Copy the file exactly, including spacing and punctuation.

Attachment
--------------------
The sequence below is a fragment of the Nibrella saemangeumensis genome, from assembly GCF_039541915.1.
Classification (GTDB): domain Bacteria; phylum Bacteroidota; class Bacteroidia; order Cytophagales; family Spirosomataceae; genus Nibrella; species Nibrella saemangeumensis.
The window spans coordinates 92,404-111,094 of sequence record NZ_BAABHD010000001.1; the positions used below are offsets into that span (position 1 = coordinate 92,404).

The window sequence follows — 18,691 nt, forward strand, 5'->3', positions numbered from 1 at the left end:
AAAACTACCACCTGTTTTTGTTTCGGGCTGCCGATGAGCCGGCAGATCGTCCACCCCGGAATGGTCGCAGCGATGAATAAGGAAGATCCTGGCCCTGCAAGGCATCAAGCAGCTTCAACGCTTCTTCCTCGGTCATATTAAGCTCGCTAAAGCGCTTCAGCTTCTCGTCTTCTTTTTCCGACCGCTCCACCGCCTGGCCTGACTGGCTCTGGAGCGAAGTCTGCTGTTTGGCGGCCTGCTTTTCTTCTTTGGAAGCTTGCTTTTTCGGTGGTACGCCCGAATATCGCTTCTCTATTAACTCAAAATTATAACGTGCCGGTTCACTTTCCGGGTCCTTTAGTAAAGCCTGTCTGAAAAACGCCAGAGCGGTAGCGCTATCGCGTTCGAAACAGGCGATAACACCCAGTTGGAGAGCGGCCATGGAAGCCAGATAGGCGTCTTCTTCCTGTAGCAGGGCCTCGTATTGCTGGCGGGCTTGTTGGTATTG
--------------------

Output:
The sequence below is a fragment of the Nibrella saemangeumensis genome, from assembly GCF_039541915.1.
Classification (GTDB): domain Bacteria; phylum Bacteroidota; class Bacteroidia; order Cytophagales; family Spirosomataceae; genus Nibrella; species Nibrella saemangeumensis.
The window spans coordinates 92,404-111,094 of sequence record NZ_BAABHD010000001.1; the positions used below are offsets into that span (position 1 = coordinate 92,404).

The window sequence follows — 18,691 nt, forward strand, 5'->3', positions numbered from 1 at the left end:
AAAACTACCACCTGTTTTTGTTTCGGGCTGCCGATGAGCCGGCAGATCGTCCACCCCGGAATGGTCGCAGCGATGAATAAGGAAGATCCTGGCCCTGCAAGGCATCAAGCAGCTTCAACGCTTCTTCCTCGGTCATATTAAGCTCGCTAAAGCGCTTCAGCTTCTCGTCTTCTTTTTCCGACCGCTCCACCGCCTGGCCTGACTGGCTCTGGAGCGAAGTCTGCTGTTTGGCGGCCTGCTTTTCTTCTTTGGAAGCTTGCTTTTTCGGTGGTACGCCCGAATATCGCTTCTCTATTAACTCAAAATTATAACGTGCCGGTTCACTTTCCGGGTCCTTTAGTAAAGCCTGTCTGAAAAACGCCAGAGCGGTAGCGCTATCGCGTTCGAAACAGGCGATAACACCCAGTTGGAGAGCGGCCATGGAAGCCAGATAGGCGTCTTCTTCCTGTAGCAGGGCCTCGTATTGCTGGCGGGCTTGTTGGTATTG